Year in Ideas: How vital oil infrastructure became a villain in Canada – by Jen Gerson (National Post – December 27, 2012)

The National Post is Canada’s second largest national paper.

In the first of a series on the most interesting ideas to emerge over the past year, the National Post’s Jen Gerson explores how pipelines became politically toxic.

For decades, pipelines were the invisible infrastructure, the veins that stretched across the continent to feed a North America ever-hungrier for energy and growth. Oil companies pulled crude from the ground and shipped it between refineries and wells with little comment.

A small leak was rarely noticed in the media, much less reported on. Then came Keystone XL, and the massive environmental campaign to stop the line from Alberta to the Gulf Coast. Then, everything changed.

Now opposition to pipelines has grown so intense that the completion of Northern Gateway, a line that would ship Alberta bitumen to the B.C. coast at Kitimat, is looking increasingly unlikely.

Some politicians — including B.C. premier Christy Clark and little-known Liberal leadership candidate Joyce Murray, a B.C. MP — have scored points with the public by playing to pipeline hysteria.

Anti-pipeline fears have also been stoked by the product they are meant to carry. Many lines carry conventional oil, but the new routes being proposed would cart diluted bitumen from Alberta’s oilsands. Environmentalists have characterized the oilsands as a “carbon bomb” waiting to single-handedly unleash catastrophic climate change, a claim that is patently absurd.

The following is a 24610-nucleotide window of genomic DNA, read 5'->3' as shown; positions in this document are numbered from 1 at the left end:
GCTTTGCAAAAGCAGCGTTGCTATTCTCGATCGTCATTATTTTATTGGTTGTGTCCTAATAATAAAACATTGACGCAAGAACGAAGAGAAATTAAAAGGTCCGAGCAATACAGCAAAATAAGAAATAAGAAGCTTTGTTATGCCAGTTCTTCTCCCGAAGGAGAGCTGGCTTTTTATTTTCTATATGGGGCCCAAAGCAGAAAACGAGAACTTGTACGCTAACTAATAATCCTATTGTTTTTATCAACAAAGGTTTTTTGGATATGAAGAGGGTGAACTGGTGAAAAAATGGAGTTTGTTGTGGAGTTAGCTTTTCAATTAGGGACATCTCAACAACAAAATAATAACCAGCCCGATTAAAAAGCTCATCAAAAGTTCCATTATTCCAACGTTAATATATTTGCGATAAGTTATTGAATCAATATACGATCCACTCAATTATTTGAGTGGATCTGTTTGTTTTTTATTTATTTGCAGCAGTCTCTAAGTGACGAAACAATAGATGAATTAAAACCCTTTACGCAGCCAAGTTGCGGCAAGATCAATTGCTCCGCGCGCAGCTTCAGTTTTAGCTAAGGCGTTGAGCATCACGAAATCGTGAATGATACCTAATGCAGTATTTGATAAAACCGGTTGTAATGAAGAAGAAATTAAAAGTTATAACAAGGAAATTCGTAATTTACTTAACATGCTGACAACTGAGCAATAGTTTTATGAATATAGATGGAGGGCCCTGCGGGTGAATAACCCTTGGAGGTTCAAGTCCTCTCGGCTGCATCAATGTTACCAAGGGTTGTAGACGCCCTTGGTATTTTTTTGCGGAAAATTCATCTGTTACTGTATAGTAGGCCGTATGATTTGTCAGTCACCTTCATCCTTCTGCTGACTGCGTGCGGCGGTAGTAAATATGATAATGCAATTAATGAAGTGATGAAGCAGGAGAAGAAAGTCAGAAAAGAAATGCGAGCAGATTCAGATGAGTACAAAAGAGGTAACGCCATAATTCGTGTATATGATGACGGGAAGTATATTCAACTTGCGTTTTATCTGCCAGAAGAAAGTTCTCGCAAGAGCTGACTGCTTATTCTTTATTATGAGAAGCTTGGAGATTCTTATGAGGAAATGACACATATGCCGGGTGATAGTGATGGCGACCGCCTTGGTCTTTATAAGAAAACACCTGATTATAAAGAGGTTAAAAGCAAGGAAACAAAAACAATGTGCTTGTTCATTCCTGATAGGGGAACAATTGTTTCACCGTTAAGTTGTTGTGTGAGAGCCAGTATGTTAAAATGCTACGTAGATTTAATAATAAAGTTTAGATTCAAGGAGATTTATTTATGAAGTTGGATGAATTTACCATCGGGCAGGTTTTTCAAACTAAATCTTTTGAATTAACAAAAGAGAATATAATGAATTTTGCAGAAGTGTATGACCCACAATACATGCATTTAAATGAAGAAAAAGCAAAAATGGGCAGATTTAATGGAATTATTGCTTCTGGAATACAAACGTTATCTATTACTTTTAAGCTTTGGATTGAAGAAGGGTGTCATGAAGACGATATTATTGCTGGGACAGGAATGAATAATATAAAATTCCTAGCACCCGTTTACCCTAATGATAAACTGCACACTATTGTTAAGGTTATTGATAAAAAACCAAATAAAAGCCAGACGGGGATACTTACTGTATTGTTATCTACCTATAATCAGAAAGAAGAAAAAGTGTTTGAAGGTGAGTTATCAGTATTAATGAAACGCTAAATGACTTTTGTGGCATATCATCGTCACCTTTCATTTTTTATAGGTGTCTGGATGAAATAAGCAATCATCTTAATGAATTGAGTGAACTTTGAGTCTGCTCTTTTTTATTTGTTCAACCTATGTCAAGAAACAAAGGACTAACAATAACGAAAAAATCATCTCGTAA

Opposing oil pipelines is about as rational as taking a stand against highways, which is not to say pipeline safety is a topic that does not deserve scrutiny; nor have pipeline companies done themselves any favours, of late.

To sway public opinion, environmental activists cite figures suggesting hundreds of spills from pipelines per year. They’re not wrong.

Energy company Enbridge’s ability to build and operate a line through the sensitive northern British Columbia habitat has come under question after several spills and a scathing U.S. National Transportation Safety Board report.

Despite this, pipelines retain their record as one of the safest ways to transport oil, the companies contend.

Philippe Reicher, a spokesman for the Canadian Energy Pipeline Association said that in 2011, pipelines leaked 5.5 litres of liquid for every million litres transported. On average, pipeline companies transport 3.2 million barrels per day.

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